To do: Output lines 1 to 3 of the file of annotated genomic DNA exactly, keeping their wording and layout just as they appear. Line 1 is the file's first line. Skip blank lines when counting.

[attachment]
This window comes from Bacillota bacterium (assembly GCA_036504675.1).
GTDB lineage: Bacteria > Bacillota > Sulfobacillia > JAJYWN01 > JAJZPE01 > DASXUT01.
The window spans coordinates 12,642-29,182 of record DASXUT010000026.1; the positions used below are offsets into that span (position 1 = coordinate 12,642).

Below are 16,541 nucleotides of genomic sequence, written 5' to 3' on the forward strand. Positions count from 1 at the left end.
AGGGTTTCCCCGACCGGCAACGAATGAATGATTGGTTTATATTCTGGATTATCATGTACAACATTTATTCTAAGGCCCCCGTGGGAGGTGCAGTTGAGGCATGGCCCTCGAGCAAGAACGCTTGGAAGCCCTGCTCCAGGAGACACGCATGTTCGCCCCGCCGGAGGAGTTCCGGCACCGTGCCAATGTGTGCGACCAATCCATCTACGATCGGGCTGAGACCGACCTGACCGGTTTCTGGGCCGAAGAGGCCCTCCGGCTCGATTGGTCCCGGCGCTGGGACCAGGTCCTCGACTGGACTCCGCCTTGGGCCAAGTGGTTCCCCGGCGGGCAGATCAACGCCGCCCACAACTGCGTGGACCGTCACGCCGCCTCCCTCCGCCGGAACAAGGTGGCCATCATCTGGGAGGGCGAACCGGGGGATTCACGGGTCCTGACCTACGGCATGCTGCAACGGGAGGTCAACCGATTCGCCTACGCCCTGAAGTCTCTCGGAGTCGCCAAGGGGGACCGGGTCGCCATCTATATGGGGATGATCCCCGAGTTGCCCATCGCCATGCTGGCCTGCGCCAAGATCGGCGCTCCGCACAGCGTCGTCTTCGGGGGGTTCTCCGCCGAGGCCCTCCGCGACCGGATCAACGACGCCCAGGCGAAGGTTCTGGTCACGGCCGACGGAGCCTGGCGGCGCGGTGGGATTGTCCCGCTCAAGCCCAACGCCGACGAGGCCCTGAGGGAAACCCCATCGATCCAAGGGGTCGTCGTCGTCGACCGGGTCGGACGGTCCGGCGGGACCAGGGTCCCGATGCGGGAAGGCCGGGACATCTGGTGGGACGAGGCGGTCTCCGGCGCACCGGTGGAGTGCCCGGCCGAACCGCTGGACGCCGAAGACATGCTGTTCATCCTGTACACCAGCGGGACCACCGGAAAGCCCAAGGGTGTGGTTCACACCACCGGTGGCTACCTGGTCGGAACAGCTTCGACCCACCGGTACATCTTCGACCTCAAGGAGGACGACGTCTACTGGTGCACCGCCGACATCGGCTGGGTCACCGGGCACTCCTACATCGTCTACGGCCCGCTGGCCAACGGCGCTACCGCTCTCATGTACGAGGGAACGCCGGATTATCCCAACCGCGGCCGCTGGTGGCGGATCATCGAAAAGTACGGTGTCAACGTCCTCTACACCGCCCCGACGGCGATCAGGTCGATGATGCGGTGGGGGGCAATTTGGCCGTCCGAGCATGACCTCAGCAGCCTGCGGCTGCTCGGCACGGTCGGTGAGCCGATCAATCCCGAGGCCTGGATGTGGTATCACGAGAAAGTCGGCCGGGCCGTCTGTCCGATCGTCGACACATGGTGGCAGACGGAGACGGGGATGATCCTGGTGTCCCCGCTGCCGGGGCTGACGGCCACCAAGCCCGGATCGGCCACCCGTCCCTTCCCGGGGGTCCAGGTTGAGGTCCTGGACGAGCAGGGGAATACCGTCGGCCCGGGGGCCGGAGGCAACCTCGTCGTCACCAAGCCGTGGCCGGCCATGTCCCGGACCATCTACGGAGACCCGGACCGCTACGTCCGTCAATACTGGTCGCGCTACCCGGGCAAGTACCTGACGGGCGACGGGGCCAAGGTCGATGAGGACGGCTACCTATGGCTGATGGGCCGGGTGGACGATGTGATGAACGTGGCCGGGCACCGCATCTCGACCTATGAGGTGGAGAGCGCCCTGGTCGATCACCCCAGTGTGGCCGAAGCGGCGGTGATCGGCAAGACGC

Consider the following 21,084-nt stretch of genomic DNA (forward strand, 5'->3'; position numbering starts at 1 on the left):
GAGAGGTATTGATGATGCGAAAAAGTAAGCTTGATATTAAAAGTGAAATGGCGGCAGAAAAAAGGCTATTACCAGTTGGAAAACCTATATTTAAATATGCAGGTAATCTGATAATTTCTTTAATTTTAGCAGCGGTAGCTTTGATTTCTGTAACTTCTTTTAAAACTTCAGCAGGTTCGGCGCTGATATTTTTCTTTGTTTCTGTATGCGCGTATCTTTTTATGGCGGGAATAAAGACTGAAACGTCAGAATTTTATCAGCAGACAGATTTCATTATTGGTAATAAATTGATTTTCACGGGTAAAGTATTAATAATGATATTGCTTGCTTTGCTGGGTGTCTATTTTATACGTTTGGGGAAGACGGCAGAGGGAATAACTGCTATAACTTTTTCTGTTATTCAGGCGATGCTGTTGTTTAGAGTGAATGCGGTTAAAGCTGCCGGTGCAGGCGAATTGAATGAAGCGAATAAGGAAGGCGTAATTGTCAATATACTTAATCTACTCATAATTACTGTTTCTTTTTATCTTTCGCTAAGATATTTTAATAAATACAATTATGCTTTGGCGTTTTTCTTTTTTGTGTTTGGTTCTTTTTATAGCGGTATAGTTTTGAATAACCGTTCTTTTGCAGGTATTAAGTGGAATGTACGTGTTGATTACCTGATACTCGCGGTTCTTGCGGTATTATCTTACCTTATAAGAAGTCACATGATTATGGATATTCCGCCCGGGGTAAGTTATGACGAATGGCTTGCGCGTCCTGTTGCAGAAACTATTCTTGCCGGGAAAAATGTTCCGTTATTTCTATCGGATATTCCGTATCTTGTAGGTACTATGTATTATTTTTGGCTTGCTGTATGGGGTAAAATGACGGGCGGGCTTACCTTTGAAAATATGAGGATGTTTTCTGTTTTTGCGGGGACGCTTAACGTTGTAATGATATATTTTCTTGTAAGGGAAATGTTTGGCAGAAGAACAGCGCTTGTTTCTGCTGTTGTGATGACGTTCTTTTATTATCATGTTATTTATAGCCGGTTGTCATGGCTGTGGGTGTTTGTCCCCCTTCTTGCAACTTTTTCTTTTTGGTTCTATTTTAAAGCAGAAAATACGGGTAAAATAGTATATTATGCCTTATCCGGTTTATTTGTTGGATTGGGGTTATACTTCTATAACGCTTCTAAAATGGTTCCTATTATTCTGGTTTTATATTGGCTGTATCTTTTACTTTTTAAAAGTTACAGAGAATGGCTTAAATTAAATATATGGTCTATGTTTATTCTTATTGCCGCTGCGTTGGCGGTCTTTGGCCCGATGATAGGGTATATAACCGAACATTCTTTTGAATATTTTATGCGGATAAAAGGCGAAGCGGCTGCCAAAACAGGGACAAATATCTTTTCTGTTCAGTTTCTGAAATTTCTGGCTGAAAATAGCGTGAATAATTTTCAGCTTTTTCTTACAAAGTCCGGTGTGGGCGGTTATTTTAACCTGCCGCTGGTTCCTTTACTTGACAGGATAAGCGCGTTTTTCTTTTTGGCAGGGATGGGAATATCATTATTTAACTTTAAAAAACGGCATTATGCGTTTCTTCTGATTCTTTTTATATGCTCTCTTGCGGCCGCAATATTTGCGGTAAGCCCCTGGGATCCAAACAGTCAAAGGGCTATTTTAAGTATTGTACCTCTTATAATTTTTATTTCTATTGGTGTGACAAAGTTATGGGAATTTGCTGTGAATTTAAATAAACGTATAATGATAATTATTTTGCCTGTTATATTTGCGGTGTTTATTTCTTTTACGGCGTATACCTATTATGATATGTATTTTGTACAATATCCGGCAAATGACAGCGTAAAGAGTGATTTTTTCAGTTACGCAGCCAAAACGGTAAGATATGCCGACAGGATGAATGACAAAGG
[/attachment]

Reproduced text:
This window comes from Bacillota bacterium (assembly GCA_036504675.1).
GTDB lineage: Bacteria > Bacillota > Sulfobacillia > JAJYWN01 > JAJZPE01 > DASXUT01.
The window spans coordinates 12,642-29,182 of record DASXUT010000026.1; the positions used below are offsets into that span (position 1 = coordinate 12,642).